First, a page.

Hope for the big win clouds gamblers’ judgment even more. Lucas notes that people who win big during their first gambling experience have a 30% higher risk of problem gambling.

"One thing that makes it difficult with this particular addiction is that the world recognizes gambling as a recreational pastime," Lucas says. "For a lot of people, it's normalized in the household. I grew up with family members that played the lottery and I don't think anything about it. Some family members may have gambling parties, or you may play bingo at church. We often dismiss problem gambling as a lack of self-control without actually looking at it as something beyond recreational playing."

State symposium extended hotline’s work

To address the increase in problem gambling, the Michigan Department of Health and Human Services held a virtual Gambling Disorder Symposium on March 3 and 4, 2022. The event brought hope to individuals struggling with problem gambling, those who have loved ones who are problem gamblers, and practitioners who help others with problem gambling. Gambling addiction experts spoke along with people who have experienced problem gambling. The symposium also addressed the increase in young people struggling with problem gambling due to online gaming.
Brianne Doura-Schawohl.
"The game has changed and so, too, have the problems," says Brianne Doura-Schawohl, symposium keynote speaker and CEO of Doura-Schawohl Consulting, a government relations and gaming consultancy. "We are finding, through the proliferation of sports and online gaming, that helplines across the US are experiencing an increase in calls for help, many of whom are young men struggling with sports wagering now that it's become much easier to gamble from your phone and in the comfort of your home."

Doura-Schawohl notes that online access has evolved gambling from being an outing or event to an ever-present temptation. What once was a single opportunity for one wager on a sporting event has become a series of real-time wagers throughout the span of a game.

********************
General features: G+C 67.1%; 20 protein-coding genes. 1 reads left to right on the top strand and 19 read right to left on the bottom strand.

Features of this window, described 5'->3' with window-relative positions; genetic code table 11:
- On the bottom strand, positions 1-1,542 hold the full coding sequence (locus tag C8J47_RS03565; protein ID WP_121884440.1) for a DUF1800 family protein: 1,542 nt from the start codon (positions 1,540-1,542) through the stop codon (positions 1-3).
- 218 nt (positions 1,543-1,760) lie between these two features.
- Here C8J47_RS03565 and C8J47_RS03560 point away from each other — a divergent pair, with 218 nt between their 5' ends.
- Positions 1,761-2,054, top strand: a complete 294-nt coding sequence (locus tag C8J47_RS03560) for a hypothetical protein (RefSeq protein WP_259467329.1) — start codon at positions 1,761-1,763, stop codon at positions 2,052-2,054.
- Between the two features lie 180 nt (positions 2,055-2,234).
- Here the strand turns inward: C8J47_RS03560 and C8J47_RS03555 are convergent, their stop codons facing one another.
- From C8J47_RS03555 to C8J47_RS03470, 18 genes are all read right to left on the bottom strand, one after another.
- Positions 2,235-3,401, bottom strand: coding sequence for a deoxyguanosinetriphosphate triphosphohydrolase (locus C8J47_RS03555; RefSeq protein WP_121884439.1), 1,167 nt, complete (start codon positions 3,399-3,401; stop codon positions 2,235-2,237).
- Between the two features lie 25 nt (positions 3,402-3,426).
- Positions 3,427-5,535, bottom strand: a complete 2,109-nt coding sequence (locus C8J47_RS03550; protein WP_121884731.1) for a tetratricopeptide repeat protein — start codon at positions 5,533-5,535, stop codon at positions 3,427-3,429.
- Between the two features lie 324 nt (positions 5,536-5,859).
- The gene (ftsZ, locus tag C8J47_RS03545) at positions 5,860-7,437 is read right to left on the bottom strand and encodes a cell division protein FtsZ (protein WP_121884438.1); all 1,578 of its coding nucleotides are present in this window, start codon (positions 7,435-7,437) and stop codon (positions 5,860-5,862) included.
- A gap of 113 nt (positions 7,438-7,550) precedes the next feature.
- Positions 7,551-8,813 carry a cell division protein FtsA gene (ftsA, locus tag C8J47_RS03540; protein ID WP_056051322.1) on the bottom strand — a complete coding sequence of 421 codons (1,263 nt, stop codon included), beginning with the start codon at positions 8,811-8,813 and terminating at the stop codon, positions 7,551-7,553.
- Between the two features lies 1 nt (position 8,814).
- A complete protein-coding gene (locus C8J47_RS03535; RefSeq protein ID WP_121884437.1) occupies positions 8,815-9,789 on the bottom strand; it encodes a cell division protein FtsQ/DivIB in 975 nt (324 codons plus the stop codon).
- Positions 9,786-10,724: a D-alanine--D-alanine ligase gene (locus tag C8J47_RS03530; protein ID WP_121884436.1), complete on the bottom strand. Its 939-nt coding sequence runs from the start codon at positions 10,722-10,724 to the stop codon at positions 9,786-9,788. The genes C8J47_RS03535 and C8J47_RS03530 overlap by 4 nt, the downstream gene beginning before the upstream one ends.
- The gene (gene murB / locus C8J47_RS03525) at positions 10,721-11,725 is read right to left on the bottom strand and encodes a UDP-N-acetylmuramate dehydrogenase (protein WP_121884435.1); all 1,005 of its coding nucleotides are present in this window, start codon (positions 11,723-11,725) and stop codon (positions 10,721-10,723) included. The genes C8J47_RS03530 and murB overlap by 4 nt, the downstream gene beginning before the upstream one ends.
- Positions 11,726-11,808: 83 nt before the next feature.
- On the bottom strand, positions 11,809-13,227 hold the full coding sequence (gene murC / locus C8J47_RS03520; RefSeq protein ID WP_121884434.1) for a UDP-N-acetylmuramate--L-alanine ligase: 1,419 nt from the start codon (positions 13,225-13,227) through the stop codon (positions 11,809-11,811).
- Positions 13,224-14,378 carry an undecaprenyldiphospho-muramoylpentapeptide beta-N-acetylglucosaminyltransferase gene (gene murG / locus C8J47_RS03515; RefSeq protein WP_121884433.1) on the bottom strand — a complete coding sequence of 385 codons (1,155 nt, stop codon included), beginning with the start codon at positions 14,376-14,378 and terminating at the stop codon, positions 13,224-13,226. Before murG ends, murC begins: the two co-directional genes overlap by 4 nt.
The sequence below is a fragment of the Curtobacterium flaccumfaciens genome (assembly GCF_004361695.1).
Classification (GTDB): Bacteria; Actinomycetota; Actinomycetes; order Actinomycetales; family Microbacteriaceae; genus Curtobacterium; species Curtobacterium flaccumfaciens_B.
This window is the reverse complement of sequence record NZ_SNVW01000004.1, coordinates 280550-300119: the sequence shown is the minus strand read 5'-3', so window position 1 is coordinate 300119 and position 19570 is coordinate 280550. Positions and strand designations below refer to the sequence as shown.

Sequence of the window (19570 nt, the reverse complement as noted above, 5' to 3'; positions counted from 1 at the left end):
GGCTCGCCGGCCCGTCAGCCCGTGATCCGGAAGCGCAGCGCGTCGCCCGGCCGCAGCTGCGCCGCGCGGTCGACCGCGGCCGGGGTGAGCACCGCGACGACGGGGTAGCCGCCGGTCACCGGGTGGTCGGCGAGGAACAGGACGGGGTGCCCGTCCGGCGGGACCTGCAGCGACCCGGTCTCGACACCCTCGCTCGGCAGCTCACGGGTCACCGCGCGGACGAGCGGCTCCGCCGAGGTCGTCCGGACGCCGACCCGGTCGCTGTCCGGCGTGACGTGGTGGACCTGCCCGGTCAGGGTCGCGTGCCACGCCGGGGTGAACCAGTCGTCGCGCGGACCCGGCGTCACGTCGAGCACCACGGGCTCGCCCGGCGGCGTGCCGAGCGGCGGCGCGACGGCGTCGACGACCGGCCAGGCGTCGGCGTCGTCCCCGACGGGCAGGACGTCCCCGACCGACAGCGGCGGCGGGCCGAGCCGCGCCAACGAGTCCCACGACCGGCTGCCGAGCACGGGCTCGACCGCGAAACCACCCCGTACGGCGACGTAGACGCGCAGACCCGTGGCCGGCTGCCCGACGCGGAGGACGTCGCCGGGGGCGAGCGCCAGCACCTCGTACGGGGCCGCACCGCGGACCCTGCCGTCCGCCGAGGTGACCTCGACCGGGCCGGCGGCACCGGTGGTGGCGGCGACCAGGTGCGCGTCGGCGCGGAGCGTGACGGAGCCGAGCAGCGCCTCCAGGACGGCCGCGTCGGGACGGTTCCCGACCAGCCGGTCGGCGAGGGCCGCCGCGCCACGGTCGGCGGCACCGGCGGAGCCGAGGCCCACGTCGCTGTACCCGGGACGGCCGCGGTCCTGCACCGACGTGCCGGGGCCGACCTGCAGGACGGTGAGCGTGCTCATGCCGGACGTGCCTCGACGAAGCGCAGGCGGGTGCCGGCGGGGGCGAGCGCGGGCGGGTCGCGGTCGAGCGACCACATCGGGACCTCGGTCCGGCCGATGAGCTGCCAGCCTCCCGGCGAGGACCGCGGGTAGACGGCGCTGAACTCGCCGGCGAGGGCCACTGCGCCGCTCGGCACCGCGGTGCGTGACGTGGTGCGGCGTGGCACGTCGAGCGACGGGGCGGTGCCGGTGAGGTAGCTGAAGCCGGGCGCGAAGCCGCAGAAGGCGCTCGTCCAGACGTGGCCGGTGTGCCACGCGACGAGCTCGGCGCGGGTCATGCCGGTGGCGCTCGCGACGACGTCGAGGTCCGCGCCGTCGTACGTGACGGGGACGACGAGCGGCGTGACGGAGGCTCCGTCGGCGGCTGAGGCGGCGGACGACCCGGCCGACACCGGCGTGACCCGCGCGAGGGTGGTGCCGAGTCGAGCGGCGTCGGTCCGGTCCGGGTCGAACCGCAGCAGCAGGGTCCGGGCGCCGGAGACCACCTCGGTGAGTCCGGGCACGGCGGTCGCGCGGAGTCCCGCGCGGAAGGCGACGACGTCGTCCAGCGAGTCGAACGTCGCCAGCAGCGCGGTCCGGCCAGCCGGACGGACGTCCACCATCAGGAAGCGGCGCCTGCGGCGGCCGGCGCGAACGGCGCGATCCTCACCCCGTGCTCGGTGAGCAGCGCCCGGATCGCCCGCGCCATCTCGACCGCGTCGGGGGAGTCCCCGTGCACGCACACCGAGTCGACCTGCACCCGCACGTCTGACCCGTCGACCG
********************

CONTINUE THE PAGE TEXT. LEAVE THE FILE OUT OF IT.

"If someone struggles with a gambling disorder, it will negatively impact eight to 10 other people around them. This really is a significant emotional and mental addiction," Doura-Schawohl says. "The shame and stigma associated with gambling addiction is the worst of all the addictions. Many folks who are struggling do so in silence."

To exacerbate problem gambling even more, gamblers can make bets with credit cards and e-wallets funded by credit cards. Other countries, like the UK, Spain, Australia, Germany, and France, are banning credit cards and e-wallets and restricting gambling advertisements.

"With legalization, the aggressive marketing, promos, and bonus deals that are often dangled in front of people are incentivizing them to engage in play more. People are probably gambling when they never would have, and it’s instantaneous," Doura-Schawohl says. "We are bringing in a whole new base of customers with this wave and people are engaging in gambling for the first time ever. Many of them are young and don't know the risks that come with gambling."

While the new crop of problem gamblers tends to be young, white, well-educated, and male, problem gambling does not discriminate. It is no longer relegated to certain populations. And its reach extends beyond financial ruin.

"Gambling comes with risk, just like that sip of alcohol," Doura-Schawohl says. "Gambling disorder ruins lives. But there's no reason that anyone should have to struggle in silence. There is help. There is hope. And there are people out there who want to help."

Tabarias has found his way through to the hope on the other side of problem gambling. He hasn't gambled for a year, and he finds being of service to newcomers at his GA group helps him abstain from gambling.

"They also remind me of what I went through. The program has been helping me change my way of thinking and living," Tabarias says. "I've been able to pay off my debts. I’m showing up to work and showing up on time."
Nicholas Tabarias.
He's also rediscovered his love of music, having released an album and played shows with his dad.

"It's such a contrast," Tabarias says.

To reach the Michigan Problem Gambling Hotline, call (800) 270-7117.

A freelance writer and editor, Estelle Slootmaker is happiest writing about social justice, wellness, and the arts. She is development news editor for Rapid Growth Media and chairs The Tree Amigos, City of Wyoming Tree Commission. Her finest accomplishment is her five amazing adult children. You can contact Estelle at Estelle.Slootmaker@gmail.com or www.constellations.biz.

Nicholas Tabarias photos by Nick Hagen.